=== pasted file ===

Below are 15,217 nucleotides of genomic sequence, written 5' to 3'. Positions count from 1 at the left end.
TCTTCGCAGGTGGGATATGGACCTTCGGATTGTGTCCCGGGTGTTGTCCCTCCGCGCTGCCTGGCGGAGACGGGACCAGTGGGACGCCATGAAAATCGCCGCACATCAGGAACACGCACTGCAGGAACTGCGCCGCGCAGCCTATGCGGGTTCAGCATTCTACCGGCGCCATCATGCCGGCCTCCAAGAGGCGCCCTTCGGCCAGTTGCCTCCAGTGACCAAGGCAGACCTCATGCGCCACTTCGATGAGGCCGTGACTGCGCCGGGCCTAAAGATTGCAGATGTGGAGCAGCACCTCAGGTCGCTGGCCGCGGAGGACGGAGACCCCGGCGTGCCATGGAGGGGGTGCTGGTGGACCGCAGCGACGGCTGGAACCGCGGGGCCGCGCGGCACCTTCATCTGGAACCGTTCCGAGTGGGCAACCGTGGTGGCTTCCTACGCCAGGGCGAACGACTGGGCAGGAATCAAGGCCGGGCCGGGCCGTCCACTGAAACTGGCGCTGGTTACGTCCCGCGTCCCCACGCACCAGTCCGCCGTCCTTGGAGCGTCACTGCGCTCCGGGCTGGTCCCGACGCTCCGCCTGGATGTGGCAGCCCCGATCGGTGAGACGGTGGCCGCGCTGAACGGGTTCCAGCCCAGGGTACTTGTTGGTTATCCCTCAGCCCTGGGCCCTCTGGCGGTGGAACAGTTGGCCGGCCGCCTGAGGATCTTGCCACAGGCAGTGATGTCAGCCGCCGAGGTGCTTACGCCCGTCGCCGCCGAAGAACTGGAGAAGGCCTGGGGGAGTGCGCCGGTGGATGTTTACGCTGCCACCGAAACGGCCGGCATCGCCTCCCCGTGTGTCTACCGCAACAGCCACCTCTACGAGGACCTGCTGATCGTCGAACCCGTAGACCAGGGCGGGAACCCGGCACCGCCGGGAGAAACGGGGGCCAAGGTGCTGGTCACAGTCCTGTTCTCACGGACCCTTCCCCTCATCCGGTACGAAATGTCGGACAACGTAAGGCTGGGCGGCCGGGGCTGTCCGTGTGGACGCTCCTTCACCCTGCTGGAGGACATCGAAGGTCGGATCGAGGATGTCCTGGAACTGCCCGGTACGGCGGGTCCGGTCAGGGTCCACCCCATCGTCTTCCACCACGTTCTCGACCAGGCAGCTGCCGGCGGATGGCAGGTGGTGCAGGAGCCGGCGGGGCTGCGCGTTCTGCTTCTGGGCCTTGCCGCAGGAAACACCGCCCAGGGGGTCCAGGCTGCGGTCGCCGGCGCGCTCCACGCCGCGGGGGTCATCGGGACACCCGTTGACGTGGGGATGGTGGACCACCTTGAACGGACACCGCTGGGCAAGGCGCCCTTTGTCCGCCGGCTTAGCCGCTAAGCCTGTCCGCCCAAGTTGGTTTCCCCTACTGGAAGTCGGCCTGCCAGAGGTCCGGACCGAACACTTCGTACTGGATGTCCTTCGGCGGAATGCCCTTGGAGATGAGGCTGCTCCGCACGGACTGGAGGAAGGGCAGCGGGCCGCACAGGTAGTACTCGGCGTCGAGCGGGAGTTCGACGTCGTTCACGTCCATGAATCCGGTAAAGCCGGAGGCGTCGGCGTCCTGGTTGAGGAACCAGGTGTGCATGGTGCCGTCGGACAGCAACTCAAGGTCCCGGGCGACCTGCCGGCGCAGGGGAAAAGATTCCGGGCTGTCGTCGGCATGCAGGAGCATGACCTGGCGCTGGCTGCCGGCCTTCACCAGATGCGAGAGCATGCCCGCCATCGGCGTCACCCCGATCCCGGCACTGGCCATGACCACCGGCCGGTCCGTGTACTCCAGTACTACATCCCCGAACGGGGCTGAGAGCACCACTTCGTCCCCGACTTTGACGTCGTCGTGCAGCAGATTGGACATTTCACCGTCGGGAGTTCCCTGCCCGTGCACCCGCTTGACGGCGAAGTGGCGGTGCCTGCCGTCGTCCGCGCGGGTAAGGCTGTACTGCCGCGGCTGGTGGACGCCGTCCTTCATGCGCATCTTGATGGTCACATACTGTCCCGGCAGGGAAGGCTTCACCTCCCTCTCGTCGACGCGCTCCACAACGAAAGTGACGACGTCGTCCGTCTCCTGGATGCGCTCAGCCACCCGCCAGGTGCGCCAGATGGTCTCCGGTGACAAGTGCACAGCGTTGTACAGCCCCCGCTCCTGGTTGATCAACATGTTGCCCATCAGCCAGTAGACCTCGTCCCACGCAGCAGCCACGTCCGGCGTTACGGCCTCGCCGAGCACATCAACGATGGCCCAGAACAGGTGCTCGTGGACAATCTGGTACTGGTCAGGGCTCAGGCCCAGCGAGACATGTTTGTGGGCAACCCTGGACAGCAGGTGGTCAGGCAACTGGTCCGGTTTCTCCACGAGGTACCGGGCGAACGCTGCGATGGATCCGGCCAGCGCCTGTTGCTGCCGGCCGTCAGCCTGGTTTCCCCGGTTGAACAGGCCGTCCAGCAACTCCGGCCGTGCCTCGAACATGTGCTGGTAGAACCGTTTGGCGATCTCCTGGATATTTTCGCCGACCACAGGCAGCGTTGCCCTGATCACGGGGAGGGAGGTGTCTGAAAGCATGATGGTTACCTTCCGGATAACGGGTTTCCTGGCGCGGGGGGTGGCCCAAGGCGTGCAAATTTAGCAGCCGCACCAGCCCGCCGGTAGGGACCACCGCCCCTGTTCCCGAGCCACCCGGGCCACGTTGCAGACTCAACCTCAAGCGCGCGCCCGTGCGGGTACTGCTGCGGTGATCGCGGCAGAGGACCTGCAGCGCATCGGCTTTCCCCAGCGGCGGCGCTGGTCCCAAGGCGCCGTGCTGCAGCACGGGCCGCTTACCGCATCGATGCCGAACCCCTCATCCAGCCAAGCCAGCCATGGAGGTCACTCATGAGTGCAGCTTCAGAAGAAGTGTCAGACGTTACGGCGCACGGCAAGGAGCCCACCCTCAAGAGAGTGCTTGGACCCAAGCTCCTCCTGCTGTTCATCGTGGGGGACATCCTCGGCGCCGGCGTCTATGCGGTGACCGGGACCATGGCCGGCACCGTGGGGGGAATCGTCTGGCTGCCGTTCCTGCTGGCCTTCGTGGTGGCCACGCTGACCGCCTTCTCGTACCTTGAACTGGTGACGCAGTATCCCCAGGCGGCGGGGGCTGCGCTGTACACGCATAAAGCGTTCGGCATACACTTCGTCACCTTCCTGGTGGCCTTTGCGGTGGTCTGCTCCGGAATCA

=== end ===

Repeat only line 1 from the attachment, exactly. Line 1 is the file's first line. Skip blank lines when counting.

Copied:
Below are 15,217 nucleotides of genomic sequence, written 5' to 3'. Positions count from 1 at the left end.